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Summary: The Company We Keep, prt. 8. Dave teaches about the ancient practice of Lectio Divina, or "divine reading." This is a way of reading scripture that is more likely to produce transformation than the informational way most of us read it currently.

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Lectio Divina

The Company We Keep, prt. 8

Wildwind Community Church

David Flowers

June 20, 2009

I have to admit a fear to you. I mean, I’m doing great on conquering fear, but I have this fear that my attempts to nudge you toward a life of practicing the means of grace may backfire. I don’t want to just tell you to do it, so I’ve spent a lot of time giving you background and stuff not just to help you think, but to help you think about how you think about this stuff. Thinking is important, but it’s even more important to think about how we think. Because if we go about thinking wrongly, then the content will be wrong – that is, the actual stuff we think will be wrong. What I’ve been trying to do is give you a way of thinking about what it means to follow Jesus and to grow up in Christ and be one of his followers. My fear is that this might seem like a ton of information, that it will seem overwhelming, and that might discourage people from entering into this life. If that’s how you’re feeling, I just want to put these words from Jesus out there.

Matthew 11:30 (MSG)

30 Keep company with me and you'll learn to live freely and lightly."

Freely and lightly. Freely and lightly. God is not moving in the things that oppress you. At least not for you, and not right now. So if you have felt these sermons to bring not freedom and lightness, but oppression and heaviness, please move past the sermons and just practice the disciplines. Do not allow those feelings of heaviness to lead you to believe this approach is not for you. It is for all who desire true transformation and want to get off the treadmill of just knowing what we should do, trying, failing, and then feeling guilty.

Now I have harped on prayer and Bible reading a little bit the past few weeks because, as it is usually practiced, it does not have much transformational power. If you are serious about following Jesus, then praying and reading the Bible aren’t your goal, CHANGE is your goal! So today I want to show you a way that prayer and Bible reading can become much more powerful for effecting life change than the way we currently practice them. I want to talk to you today about Lectio Divina.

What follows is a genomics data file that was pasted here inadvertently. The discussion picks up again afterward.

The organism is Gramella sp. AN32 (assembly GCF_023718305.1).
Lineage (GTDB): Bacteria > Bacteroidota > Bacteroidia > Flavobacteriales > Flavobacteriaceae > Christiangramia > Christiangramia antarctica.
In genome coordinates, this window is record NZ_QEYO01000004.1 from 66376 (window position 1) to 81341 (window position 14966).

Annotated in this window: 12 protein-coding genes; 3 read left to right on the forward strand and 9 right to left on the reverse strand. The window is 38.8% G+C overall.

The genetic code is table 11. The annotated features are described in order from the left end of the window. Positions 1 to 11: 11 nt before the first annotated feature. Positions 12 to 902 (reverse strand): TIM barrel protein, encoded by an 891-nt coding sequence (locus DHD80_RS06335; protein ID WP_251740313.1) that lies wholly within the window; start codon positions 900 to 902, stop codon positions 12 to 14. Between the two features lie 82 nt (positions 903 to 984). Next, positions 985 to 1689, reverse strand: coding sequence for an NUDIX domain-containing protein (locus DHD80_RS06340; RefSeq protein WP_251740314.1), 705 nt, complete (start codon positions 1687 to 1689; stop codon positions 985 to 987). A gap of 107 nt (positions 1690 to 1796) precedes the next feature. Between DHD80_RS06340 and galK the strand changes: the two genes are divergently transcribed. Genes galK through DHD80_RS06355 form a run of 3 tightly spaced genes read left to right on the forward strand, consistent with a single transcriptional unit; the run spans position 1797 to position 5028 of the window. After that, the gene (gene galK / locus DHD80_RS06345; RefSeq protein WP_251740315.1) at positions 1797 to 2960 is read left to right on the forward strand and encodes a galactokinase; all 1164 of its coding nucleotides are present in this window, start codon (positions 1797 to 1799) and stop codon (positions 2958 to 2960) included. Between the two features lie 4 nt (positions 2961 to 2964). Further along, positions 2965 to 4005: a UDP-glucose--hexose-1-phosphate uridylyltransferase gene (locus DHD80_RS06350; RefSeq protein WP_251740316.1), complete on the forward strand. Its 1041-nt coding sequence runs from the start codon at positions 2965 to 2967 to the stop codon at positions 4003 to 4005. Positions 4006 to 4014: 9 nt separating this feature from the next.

In September 2005, Pope Benedict XVI stated:

"I would like in particular to recall and recommend the ancient tradition of Lectio divina: the diligent reading of Sacred Scripture accompanied by prayer brings about that intimate dialogue in which the person reading hears God who is speaking, and in praying, responds to him with trusting openness of heart (cf. Dei Verbum, n. 25). If it is effectively promoted, this practice will bring to the Church - I am convinced of it - a new spiritual springtime."

Let’s start with the basics. Lectio Divina means “divine reading.” The practice dates back to the 12th century. For 900 years Christians have found this to be a valuable and effective way of coming close to God. I wouldn’t suggest we abandon it now! Though lectio is spelled with a t, the word is scholarly Latin, and there the combination ct is pronounced like an X, so we have “Lexio,” and not Lec-T-o.” At its most basic, Lectio Divina consists of four parts – Lectio, Meditatio, Oratio, and Contemplatio. But let’s ditch the Latin, shall we? It’s probably best remembered as Read, Reflect, Respond, and Rest. Say that with me: Read, Reflect, Respond, and Rest. Say it again: Read, Reflect, Respond, and Rest.

This approach kind of runs counter to the way we often read scripture today, and that’s what’s good about it. Most of us rarely get much past level 1 in reading scripture. We read it and that’s it. Or we might read it and then reflect on it very briefly. Maybe once in a while we’ll respond to it in some way. And the resting part we usually leave out entirely. Lectio emphasizes that all of these parts (though not necessarily in this precise order) are essential for getting scripture into us and allowing God’s Spirit to shape us through it.

So let’s take a break right there. This brings us back to our intentions. Is it your intention to live the Jesus life? Is it your intention to do what is required to enter into the rest Christ promised you, or would you prefer to stay in the try, fail, blame self, feel guilty, try again cycle? Without a way of bringing scripture to actually shape us, that will be our certain path. We know that God’s Word is central in this – probably no one here would question that. But in our usual enlightenment, modern way, we take something that is supposed to be central, turn it into a set of principles to be learned and facts to be understood, and assume we have gotten out of it all we can so let’s move on. Lectio encourages us to “chew on” scripture – to “feast” on it. After all, how can something we do not digest become part of us? I’m afraid that spiritually speaking, some of us have the runs. It’s going in, but it’s not staying in – so that although we might be taking in scripture, we are still chronically spiritually malnourished. And since we are spiritual beings and our life simply IS spirit, our life as a whole shows the consequences of this malnourishment. So it is your intention to hide God’s Word in your heart? To feast on it, take it into yourself, and allow it to guide you to transformation? Perhaps nothing in the New Testament expresses the importance of God’s Word better than this quote from the Old Testament’s Deuteronomy:

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